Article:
As Prime Minister Joseph Muscat came out, screechers howled like banshees. So did the people. He gave his speech over the next few minutes and I was thoroughly impressed.

However, I was also relieved to be able to move around again once the crowd began to disperse. I began to head down to the harbour, people still waving “Partit Labour” flags all over the place.

I walked down to Fort St Elmo, at the headland of Valletta. The town is situated on a peninsula, surrounded by Marsamxett Harbour on one side and Grand Harbour on the other. There are six forts that surround the city.

It was, after all, founded by Jean Paul de Vallette, leader of the Grand Order of the Knights of St John. The foundation stone was laid down in 1565 to mark the beginning of construction for the fortress-city.

The other five forts are Tigne Fort across Marsamxett Harbour and Fort Manoel on Manoel Island plus Fort Ricasoli, Fort St Angelo and Fort St Michael on the other side of Grand Harbour.

So I took a few photographs and headed back to the bus station, where I bought a weekly pass for 12 Euros, headed back to the hotel and crashed out. The weather was cloudy and beginning to rain when I went to sleep around 16:30. When I woke up at 18:00, it was glorious sunshine.

I stepped onto the balcony and took the shot at the beginning of the article.


Also to be noted was the ferry from Sliema to Valletta. A ten-minute journey and with a nice view as well. I snapped the shot just above on the embankment on Valletta’s side when I disembarked.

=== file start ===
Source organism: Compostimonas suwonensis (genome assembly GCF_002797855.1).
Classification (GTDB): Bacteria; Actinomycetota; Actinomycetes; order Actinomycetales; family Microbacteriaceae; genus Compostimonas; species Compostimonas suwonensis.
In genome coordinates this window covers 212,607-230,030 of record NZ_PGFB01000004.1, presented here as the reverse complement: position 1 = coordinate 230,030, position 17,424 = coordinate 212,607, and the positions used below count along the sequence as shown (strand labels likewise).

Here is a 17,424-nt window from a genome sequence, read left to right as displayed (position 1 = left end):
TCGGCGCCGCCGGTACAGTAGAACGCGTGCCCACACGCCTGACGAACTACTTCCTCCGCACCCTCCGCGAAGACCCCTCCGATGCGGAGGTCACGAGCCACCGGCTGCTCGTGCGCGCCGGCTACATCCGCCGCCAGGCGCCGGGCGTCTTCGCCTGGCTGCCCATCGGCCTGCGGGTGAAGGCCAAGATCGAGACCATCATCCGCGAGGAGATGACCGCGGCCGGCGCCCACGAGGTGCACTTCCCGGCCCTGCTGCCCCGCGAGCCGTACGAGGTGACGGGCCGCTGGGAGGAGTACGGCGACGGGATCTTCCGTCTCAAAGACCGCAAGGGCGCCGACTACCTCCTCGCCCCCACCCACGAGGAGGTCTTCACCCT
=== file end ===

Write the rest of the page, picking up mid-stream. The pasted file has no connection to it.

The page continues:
The ferry was a well-equipped boat with indoor and outdoor seating, the outdoor being at the bow. Only one Euro forty each way. Good price:)

The saluting battery was an enchanting experience. They fire a breech-loading cannon off every day 12:00 and the uniforms of the Royal Malta Artillery foundation are spectacular.

They can be seen walking around Valletta in their blue tunics and sun helmets. They gave a fascinating talk prior to firing and are well worth a visit in Upper Barakka Gardens, from where they fire across Grand Harbour…with no shot in the cannon.

The pre-talk lasted about an hour and went through the history of the foundation. With a green forecourt and eight guns overlooking the harbour, it certainly is impressive.


After having seen the gardens, I took a bus to the airport and purchased a transfer from the hotel for 04:40 in the morning, happy times! I was handed a confirmation sheet that was dutifully stowed away on my return to the room, shortly after.

I spent my final evening in Malta the way any sane person might, around the clubs and cafes. There was also a gelateria, or ice cream shop. I tried it…pretty good. The drinks were expensive, though. I asked one counter employee if he had any soft drinks. He let me know that he could mix a punch for me and I agreed to that.

It cost FOUR EUROS! I finished that evening again with a Margherita Pizza, they’re handy if you’re vegetarian. It was almost the size of the table I ate it on. Back to the hotel, a shower and good night.

View of Valletta from Sliema